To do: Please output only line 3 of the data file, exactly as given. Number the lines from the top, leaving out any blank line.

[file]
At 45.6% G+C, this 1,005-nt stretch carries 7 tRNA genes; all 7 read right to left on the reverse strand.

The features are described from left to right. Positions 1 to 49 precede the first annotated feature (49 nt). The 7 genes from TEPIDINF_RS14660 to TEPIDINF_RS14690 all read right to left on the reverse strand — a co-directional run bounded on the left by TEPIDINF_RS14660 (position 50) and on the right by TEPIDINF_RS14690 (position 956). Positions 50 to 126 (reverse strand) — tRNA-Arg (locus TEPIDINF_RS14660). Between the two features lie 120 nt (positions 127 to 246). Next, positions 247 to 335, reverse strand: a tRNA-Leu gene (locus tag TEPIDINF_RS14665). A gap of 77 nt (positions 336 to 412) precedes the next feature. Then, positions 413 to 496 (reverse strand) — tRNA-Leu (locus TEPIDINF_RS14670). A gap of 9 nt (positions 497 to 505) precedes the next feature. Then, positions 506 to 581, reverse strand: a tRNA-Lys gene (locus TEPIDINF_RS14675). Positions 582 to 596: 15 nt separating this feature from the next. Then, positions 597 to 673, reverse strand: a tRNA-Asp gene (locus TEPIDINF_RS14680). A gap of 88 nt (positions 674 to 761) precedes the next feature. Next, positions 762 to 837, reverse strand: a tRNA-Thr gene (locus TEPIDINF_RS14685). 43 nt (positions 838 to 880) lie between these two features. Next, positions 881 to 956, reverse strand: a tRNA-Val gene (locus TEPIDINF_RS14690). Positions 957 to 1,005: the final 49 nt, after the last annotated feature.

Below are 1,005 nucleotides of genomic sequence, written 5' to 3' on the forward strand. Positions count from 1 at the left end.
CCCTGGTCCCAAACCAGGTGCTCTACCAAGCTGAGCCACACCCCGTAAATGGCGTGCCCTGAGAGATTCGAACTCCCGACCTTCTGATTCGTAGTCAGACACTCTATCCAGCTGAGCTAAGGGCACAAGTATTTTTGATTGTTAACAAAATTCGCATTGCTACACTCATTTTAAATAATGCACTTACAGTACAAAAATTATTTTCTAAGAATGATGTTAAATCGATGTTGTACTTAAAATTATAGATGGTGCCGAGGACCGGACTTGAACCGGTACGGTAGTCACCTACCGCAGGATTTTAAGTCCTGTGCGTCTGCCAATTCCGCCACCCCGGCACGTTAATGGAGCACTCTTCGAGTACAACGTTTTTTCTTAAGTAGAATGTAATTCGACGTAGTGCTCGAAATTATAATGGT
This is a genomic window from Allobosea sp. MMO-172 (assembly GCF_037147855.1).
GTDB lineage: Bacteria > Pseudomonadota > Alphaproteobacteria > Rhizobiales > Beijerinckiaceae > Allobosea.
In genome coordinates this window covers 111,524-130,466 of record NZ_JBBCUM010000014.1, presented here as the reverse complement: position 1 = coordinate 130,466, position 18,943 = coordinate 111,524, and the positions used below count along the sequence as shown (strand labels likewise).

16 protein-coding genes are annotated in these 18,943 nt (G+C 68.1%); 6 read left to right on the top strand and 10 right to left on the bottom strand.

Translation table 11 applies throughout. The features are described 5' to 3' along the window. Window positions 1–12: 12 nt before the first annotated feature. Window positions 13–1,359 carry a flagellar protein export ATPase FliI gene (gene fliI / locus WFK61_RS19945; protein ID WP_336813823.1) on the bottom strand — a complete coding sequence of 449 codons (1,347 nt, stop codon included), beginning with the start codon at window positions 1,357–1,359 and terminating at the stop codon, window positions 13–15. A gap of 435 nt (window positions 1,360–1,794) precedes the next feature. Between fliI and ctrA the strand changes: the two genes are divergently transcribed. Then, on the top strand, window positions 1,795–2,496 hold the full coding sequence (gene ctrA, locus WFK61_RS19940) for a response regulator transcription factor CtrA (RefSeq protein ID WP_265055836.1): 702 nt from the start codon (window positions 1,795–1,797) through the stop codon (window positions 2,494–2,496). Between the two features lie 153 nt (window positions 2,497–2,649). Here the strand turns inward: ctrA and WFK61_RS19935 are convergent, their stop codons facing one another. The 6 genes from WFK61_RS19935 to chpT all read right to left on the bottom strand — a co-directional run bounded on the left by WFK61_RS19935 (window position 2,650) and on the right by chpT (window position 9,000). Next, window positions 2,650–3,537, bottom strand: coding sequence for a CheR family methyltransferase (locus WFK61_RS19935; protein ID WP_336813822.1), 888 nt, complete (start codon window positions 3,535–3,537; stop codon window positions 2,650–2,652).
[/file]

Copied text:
Below are 1,005 nucleotides of genomic sequence, written 5' to 3' on the forward strand. Positions count from 1 at the left end.